Ma Jian





Ma Jian


Born
in Qingdao, China
August 18, 1953

Genre


Ma Jian was born in Qingdao,China on the 18th of August 1953, not much is known or revealed about his early and formative years.

But in 1986, Ma moved to Hong Kong after a clampdown by the Chinese government in which most of his works were banned.

He moved again in 1997 to Germany, but only stayed for two years; moving to England in 1999 - where he now lives with his partner and translator Flora Drew.

Ma came to the attention of the English-speaking world with his story collection Stick Out Your Tongue Stories, translated into English in 2006.

His Beijing Coma tells the story of the Tiananmen Square protests of 1989 from the point of view of the fictional Dai Wei, a participant in the events left in a coma by the violent end of the protests. Th
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Average rating: 3.73 · 4,498 ratings · 625 reviews · 8 distinct works · Similar authors
Red Dust: A Path Through China

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3.84 avg rating — 1,408 ratings — published 2001 — 20 editions
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Beijing Coma

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3.84 avg rating — 1,053 ratings — published 2008 — 28 editions
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The Dark Road

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3.65 avg rating — 665 ratings — published 2013 — 17 editions
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The Noodle Maker

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3.40 avg rating — 643 ratings — published 1990 — 18 editions
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Stick Out Your Tongue

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3.75 avg rating — 570 ratings — published 1987 — 16 editions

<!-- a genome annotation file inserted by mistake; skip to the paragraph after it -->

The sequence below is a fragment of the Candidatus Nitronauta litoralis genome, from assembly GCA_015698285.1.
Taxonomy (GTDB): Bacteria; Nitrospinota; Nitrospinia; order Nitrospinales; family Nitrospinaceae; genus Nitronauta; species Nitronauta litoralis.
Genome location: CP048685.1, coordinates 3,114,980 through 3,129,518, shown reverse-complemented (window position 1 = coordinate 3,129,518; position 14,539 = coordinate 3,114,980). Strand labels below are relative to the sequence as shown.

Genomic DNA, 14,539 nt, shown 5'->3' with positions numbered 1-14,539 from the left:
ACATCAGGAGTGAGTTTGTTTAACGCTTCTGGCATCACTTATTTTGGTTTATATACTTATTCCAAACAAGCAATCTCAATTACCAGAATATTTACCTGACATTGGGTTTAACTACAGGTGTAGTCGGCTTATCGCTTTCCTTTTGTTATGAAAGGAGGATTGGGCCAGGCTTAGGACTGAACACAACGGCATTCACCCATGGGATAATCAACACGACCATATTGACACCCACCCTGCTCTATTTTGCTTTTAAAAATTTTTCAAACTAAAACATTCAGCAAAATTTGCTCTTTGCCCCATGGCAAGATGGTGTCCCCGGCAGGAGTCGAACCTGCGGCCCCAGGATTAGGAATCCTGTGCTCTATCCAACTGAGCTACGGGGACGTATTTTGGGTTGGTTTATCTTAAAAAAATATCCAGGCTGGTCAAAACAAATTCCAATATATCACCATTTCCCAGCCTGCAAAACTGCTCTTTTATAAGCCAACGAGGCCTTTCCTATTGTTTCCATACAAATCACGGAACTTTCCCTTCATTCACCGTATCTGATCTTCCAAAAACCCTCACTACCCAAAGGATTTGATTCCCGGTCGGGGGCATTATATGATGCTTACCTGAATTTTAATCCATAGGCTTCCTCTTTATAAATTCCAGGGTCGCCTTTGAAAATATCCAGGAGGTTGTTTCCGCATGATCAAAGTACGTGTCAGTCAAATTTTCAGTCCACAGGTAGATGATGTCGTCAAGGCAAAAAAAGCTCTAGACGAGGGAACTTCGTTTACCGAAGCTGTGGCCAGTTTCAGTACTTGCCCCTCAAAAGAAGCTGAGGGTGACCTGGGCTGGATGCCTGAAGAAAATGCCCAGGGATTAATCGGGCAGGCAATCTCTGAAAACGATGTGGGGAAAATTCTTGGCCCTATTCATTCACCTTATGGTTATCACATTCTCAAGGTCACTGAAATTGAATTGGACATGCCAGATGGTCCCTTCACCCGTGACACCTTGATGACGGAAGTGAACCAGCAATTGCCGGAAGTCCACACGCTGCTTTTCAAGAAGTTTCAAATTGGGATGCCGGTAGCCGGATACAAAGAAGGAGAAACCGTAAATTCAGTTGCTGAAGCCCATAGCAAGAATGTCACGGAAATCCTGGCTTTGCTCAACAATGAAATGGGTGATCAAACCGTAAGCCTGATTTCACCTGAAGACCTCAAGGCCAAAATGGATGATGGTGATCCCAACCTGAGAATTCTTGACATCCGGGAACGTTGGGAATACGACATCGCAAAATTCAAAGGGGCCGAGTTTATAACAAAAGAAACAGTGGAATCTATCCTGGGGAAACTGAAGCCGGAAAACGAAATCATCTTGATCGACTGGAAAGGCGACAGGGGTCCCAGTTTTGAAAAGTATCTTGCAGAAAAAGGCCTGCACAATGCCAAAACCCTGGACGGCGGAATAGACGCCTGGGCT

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Chienne De Vie!

really liked it 4.00 avg rating — 3 ratings — published 1991
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Words Without Borders: The ...

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3.64 avg rating — 155 ratings — published 2007 — 5 editions
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Three Kingdoms

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4.38 avg rating — 2,688 ratings — published 1360 — 113 editions
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“Everything I was I carry with me, everything I will be lies waiting on the road ahead.”
Ma Jian, Red Dust: A Path Through China

“I will not let a political party tell me how to live, when to die or what to believe in. Our souls are linked to the universe, but we can never see heaven, because our flesh ties us to the earth and the people around us. But when the people around you have lost their will to be free, then earth becomes a hell.”
Ma Jian, Red Dust: A Path Through China

“I feel I have walked onto a stage. The people around me are absorbed in their parts, putting on this great show, but nothing seems real. Every object looks like a prop. Since I have no part I am reduced to the role of a spectator, but there is nowhere to sit, so I have to mingle with the actors on stage. It is a terrible feeling.”
Ma Jian

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